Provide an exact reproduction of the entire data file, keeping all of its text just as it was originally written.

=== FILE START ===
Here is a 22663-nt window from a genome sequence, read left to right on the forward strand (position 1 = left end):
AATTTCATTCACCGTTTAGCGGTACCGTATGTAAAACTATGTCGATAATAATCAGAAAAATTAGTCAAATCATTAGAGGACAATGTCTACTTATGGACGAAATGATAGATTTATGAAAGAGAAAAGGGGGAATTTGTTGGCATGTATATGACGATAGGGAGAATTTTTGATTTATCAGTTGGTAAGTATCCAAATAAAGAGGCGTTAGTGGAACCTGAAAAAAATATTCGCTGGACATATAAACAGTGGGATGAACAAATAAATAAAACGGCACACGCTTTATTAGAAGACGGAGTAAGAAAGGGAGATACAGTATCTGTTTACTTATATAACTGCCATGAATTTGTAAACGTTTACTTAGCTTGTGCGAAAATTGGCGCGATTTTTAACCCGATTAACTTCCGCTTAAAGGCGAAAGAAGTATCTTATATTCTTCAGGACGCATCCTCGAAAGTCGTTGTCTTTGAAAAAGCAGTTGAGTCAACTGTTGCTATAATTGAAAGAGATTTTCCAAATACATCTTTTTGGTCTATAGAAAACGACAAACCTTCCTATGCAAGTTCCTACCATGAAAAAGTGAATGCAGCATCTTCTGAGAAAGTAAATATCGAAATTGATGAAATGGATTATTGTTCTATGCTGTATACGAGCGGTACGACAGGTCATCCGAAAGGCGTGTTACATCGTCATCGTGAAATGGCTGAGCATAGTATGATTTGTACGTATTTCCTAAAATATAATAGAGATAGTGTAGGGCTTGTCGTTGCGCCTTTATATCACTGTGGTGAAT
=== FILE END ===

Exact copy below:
Here is a 22663-nt window from a genome sequence, read left to right on the forward strand (position 1 = left end):
AATTTCATTCACCGTTTAGCGGTACCGTATGTAAAACTATGTCGATAATAATCAGAAAAATTAGTCAAATCATTAGAGGACAATGTCTACTTATGGACGAAATGATAGATTTATGAAAGAGAAAAGGGGGAATTTGTTGGCATGTATATGACGATAGGGAGAATTTTTGATTTATCAGTTGGTAAGTATCCAAATAAAGAGGCGTTAGTGGAACCTGAAAAAAATATTCGCTGGACATATAAACAGTGGGATGAACAAATAAATAAAACGGCACACGCTTTATTAGAAGACGGAGTAAGAAAGGGAGATACAGTATCTGTTTACTTATATAACTGCCATGAATTTGTAAACGTTTACTTAGCTTGTGCGAAAATTGGCGCGATTTTTAACCCGATTAACTTCCGCTTAAAGGCGAAAGAAGTATCTTATATTCTTCAGGACGCATCCTCGAAAGTCGTTGTCTTTGAAAAAGCAGTTGAGTCAACTGTTGCTATAATTGAAAGAGATTTTCCAAATACATCTTTTTGGTCTATAGAAAACGACAAACCTTCCTATGCAAGTTCCTACCATGAAAAAGTGAATGCAGCATCTTCTGAGAAAGTAAATATCGAAATTGATGAAATGGATTATTGTTCTATGCTGTATACGAGCGGTACGACAGGTCATCCGAAAGGCGTGTTACATCGTCATCGTGAAATGGCTGAGCATAGTATGATTTGTACGTATTTCCTAAAATATAATAGAGATAGTGTAGGGCTTGTCGTTGCGCCTTTATATCACTGTGGTGAAT